Just how cool is Easy Rider?
Apparently we’ve now reached ‘post’ post-modern. There is a commercial running in America where a dull office drone is inserted via computer-generated animation into footage of Peter Fonda on his chopper from Easy Rider. Turns out the 9 to 5’er is just having a daydream aboard a commuter train because he is high … on Pepsi!
People may argue that if Dennis Hopper himself will now do any number of corporate ads, then you could just as easily appropriate his creations also. If this is true, then remember that the movie didn’t get lame, the culture did. Rather than diminishing the spirit and era of Easy Rider, I think the ad indicts our own, therein making the film more appealing and vital. Shame on the vandals, not the object of their vandalism.
Easy Rider is enjoyable as a moment frozen in time. No matter what hindsight casts upon it, or how it is appropriated and reinterpreted, it is hard to imagine a cooler image then Peter Fonda in his Captain America Jacket and Dennis Hopper in fringe on the open road. It is no surprise then that something as inert and ‘uncool’ as a soft drink tries to get cool by association. What happens instead is that putting the two side by side creates such a desperate contrast that Pepsi will never look less cool.
That’s how cool it is.
Peter Fonda plays serene Wyatt, while Hopper is a paranoid prophet of the hippies as ‘Billy the Kid’. Fonda’s lead has a cool, deliberate ‘quiet’. It’s less intense than subdued and appreciative, like he is taking in everything from the trip. He lets America affect him, not the other way around. Dennis Hopper meanwhile is the sidekick. He is nothing but comment, constantly saying exactly what he thinks. He has little patience for flower children, pretentious intellectuals, coy women, law officers, drunks or rednecks.
A major drug deal goes down, much grass is smoked and the journey eastward begins. The journey towards ‘freedom’ has always been tied to a drift westward. Convention has it that American freedom hits its apex when you hit the Pacific. These two modern cowboys travel eastward from Los Angeles. They are not seeking freedom, but symbolically testing the limits of freedom by travelling against its current. The two use money from a drug deal to finance their cross-country odyssey.
Along the way the beauty and contradictions of America are witnessed, and discussed in no less than seven campfire chats. Much of the film consists of simply shooting the riders as they travel spiralling highways and bigoted backroads. The beautiful footage by director of photography László Kovács is essential to the trip. They encounter a hippie commune trying to live off the land that is both doomed and liberated by their intentions. In a beautiful irony the bikers are arrested for riding in a fourth of July parade without a permit. The cops throw them into a cell next to an inebriated ACLU lawyer named George, played by Jack Nicholson.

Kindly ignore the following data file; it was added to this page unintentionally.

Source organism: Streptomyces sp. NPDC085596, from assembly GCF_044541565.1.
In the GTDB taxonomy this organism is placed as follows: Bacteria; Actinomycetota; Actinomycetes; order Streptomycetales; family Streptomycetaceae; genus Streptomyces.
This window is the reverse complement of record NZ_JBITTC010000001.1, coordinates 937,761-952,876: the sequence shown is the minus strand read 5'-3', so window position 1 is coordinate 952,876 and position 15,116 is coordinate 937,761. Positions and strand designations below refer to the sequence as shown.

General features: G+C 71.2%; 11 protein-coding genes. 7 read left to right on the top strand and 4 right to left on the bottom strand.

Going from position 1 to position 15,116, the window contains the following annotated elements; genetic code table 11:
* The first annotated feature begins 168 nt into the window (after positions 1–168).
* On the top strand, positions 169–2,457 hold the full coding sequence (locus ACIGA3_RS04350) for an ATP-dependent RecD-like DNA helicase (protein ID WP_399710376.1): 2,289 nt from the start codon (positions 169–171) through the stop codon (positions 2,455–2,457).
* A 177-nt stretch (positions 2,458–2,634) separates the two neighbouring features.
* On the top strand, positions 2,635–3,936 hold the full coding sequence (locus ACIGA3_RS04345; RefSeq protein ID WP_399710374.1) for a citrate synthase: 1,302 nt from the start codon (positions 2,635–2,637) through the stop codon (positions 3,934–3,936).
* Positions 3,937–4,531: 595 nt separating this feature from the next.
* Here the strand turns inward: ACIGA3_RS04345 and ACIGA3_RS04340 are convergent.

Jack Nicholson is the core of the film. He may not appear until halfway through, but the trip makes much more sense when his face rises up bleary-eyed from the jailhouse cot. He is the innocent man of this group, professional but restless and open to conversion. He represents an America looking to perfect the distance between its ideal and its reality. They let George join them because he tells them he has a helmet. Grinning widely he shows up wearing a gold football helmet with a blue centre stripe.
Even the minor performances are good, including Toni Basil and Karen Black as New Orleans hookers who join the boys on a very disturbing acid trip. The filmmakers used locals whenever possible, and it gives the film much greater texture.
The legitimacy of the film, its relationship to its audience and its now iconic status are a testament to the reciprocal relationship between the era and the filmmakers. They did something right. The film premiered at the 1969 Cannes Film Festival and won the festival’s award for the Best Film by a New Director. The film received two Academy Award nominations: Best Original Screenplay (co-authored by Peter Fonda, Dennis Hopper and Terry Southern) and Best Supporting Actor for Jack Nicholson, in this fairly early role.
Easy Rider is the counter-culture assessing its own relationship to the mainstream. As well as co-starring, Fonda produced and Hopper directed (his first effort). It is certainly a more sympathetic and authentic film than Hollywood might have otherwise produced. Far from a sensational ‘expose’ on biker and drug culture, it was the product of it. As a result the danger in this film does not come from a traditional menace, and that is half its surprise. The finale is sudden, jarring, violent and uncompromising. It’s cruel and unfair, and that’s the point.
Director: Dennis Hopper
Writer(s): Peter Fonda, Dennis Hopper and Terry Southern
Runtime(s): 94 minutes
Language: English, Spanish
Soren McCarthy, Cult Movies In Sixty Seconds: The Best Films In The World In Less Than A Minute, Fusion Press, 2003.